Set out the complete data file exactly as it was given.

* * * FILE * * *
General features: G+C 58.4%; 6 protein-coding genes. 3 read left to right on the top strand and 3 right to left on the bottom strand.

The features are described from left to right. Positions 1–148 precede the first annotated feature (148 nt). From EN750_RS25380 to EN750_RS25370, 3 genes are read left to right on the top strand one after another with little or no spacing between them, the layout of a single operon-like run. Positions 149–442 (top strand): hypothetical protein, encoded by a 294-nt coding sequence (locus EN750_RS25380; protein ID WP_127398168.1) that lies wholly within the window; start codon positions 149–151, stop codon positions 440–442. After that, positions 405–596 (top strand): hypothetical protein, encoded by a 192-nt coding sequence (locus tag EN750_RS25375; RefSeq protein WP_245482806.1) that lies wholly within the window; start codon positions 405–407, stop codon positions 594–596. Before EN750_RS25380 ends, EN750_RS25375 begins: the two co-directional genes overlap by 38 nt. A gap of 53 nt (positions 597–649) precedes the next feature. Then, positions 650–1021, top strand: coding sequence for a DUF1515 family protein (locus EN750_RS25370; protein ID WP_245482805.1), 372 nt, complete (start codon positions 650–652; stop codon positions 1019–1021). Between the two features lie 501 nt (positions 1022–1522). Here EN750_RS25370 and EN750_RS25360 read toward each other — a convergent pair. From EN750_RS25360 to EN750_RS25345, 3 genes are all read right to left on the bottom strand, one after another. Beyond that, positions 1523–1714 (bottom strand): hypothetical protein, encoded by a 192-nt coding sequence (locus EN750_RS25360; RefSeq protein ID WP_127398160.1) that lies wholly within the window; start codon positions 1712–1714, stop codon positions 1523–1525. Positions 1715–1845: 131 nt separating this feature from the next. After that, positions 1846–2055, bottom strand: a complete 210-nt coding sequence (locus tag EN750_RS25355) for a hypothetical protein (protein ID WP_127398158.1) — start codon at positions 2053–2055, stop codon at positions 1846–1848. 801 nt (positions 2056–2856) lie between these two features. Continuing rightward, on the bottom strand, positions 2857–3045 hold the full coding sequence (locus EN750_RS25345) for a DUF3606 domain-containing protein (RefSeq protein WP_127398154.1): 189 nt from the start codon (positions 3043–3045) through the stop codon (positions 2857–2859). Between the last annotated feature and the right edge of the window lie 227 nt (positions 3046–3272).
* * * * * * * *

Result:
General features: G+C 58.4%; 6 protein-coding genes. 3 read left to right on the top strand and 3 right to left on the bottom strand.

The features are described from left to right. Positions 1–148 precede the first annotated feature (148 nt). From EN750_RS25380 to EN750_RS25370, 3 genes are read left to right on the top strand one after another with little or no spacing between them, the layout of a single operon-like run. Positions 149–442 (top strand): hypothetical protein, encoded by a 294-nt coding sequence (locus EN750_RS25380; protein ID WP_127398168.1) that lies wholly within the window; start codon positions 149–151, stop codon positions 440–442. After that, positions 405–596 (top strand): hypothetical protein, encoded by a 192-nt coding sequence (locus tag EN750_RS25375; RefSeq protein WP_245482806.1) that lies wholly within the window; start codon positions 405–407, stop codon positions 594–596. Before EN750_RS25380 ends, EN750_RS25375 begins: the two co-directional genes overlap by 38 nt. A gap of 53 nt (positions 597–649) precedes the next feature. Then, positions 650–1021, top strand: coding sequence for a DUF1515 family protein (locus EN750_RS25370; protein ID WP_245482805.1), 372 nt, complete (start codon positions 650–652; stop codon positions 1019–1021). Between the two features lie 501 nt (positions 1022–1522). Here EN750_RS25370 and EN750_RS25360 read toward each other — a convergent pair. From EN750_RS25360 to EN750_RS25345, 3 genes are all read right to left on the bottom strand, one after another. Beyond that, positions 1523–1714 (bottom strand): hypothetical protein, encoded by a 192-nt coding sequence (locus EN750_RS25360; RefSeq protein ID WP_127398160.1) that lies wholly within the window; start codon positions 1712–1714, stop codon positions 1523–1525. Positions 1715–1845: 131 nt separating this feature from the next. After that, positions 1846–2055, bottom strand: a complete 210-nt coding sequence (locus tag EN750_RS25355) for a hypothetical protein (protein ID WP_127398158.1) — start codon at positions 2053–2055, stop codon at positions 1846–1848. 801 nt (positions 2056–2856) lie between these two features. Continuing rightward, on the bottom strand, positions 2857–3045 hold the full coding sequence (locus EN750_RS25345) for a DUF3606 domain-containing protein (RefSeq protein WP_127398154.1): 189 nt from the start codon (positions 3043–3045) through the stop codon (positions 2857–2859). Between the last annotated feature and the right edge of the window lie 227 nt (positions 3046–3272).